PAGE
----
“The vast majority of cattlemen stand firm in adhering to the absolute best animal care and handling guidelines established by veterinarians and other experts,” Daley said. “This is exactly why the farmer and rancher code of conduct within Beef Quality Assurance (BQA) has been in place since 1996 and condemns the mistreatment of animals. We believe any individual who witnesses inappropriate animal treatment is responsible for making every effort to stop it immediately.”
To illustrate the conundrum presented by a beef processing industry essentially hung out to dry by a dairy industry apparently disengaged or disinterested in the beef animal they send to slaughter, I’ll reference two well-worn clichés: Firstly, we’re all in this together, and secondly, “We must all hang together, or assuredly we shall all hang separately.”
Dairy producers have to take a more serious approach to Beef Quality Assurance in general, and cull cow management specifically. When dairies send cows to processing facilities on the very verge of being non-ambulatory, or with serious drug residue issues, the beef sector generally takes the hit because the meat is a beef product, not a dairy product. The consumer does not distinguish one from another – the beef producer is blamed for the poor management practices of the dairyman.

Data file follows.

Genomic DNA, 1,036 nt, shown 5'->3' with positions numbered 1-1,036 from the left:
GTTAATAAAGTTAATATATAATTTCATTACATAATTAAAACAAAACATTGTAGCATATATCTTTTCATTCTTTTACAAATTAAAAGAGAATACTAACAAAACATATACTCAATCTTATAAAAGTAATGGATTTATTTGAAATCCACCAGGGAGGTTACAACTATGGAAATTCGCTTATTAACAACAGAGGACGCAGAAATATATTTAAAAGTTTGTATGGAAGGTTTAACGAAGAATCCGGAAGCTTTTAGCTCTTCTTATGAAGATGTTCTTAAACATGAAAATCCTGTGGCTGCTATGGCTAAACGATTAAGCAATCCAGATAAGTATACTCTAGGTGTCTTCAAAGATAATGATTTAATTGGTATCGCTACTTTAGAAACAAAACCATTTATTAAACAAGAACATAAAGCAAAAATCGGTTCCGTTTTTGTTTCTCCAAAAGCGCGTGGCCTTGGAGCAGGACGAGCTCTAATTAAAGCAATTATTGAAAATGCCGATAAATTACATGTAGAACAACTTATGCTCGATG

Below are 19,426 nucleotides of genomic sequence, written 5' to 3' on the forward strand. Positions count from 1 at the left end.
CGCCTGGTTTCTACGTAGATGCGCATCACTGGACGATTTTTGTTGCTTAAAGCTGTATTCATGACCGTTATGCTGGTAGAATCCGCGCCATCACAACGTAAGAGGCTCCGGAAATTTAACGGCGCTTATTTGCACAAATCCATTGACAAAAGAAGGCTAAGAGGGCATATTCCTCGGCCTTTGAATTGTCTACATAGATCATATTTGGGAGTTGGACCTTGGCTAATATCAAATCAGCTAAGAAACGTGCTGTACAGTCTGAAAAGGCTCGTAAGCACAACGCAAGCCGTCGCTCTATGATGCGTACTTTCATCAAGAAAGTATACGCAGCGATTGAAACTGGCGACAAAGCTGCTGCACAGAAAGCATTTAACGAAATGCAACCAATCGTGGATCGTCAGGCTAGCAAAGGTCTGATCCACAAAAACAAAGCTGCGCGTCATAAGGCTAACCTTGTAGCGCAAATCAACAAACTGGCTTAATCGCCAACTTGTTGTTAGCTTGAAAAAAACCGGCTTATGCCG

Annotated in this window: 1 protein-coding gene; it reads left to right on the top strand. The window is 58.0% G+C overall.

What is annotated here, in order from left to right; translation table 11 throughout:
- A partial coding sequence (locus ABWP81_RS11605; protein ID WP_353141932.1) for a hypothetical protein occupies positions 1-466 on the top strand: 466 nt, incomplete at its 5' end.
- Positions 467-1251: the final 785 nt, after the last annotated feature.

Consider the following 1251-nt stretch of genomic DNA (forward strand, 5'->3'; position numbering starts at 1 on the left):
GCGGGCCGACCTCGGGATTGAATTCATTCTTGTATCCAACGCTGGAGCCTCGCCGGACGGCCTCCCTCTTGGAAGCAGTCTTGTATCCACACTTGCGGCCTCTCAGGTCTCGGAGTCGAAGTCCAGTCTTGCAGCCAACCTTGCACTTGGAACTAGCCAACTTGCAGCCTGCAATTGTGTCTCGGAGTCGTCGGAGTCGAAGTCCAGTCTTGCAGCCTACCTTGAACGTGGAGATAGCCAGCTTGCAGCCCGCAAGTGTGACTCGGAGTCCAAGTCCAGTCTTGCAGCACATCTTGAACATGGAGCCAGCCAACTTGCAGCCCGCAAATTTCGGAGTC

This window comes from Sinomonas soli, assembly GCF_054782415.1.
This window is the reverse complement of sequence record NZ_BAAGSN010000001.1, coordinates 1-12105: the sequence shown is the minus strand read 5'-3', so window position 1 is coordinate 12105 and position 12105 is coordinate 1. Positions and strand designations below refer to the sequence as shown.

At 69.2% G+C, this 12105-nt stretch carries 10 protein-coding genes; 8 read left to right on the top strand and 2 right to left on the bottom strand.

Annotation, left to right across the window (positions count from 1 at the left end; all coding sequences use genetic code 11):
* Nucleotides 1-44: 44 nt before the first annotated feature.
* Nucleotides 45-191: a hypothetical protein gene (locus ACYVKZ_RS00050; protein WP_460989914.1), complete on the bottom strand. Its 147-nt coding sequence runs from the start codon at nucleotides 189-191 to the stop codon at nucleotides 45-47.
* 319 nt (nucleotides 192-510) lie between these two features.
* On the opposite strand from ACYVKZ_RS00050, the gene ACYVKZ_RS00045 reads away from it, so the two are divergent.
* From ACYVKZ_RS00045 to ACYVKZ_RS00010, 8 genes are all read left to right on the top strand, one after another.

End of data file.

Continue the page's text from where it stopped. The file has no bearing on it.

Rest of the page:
Animal rights activists will continue to exploit suppliers of the school lunch program, with good reason. The reason? It works.
Hallmark/Westland, Central Valley, and don’t forget, “Pink Slime.” What do all three major beef industry scandals have in common? The anti-meat lobby used the national school lunch program as leverage to put beef processors out of business.
Hallmark/Westland went out of business, and perhaps rightfully so given the animal abuses documented there. Beef Products, Inc. went from being a major player in the production of lean beef trim to cutting more than 600 jobs and shutting down three major production facilities following the outcry of thousands of moms terrified little Timmy and little Susie were going to be exposed to the evils of Pink Slime in their school lunches.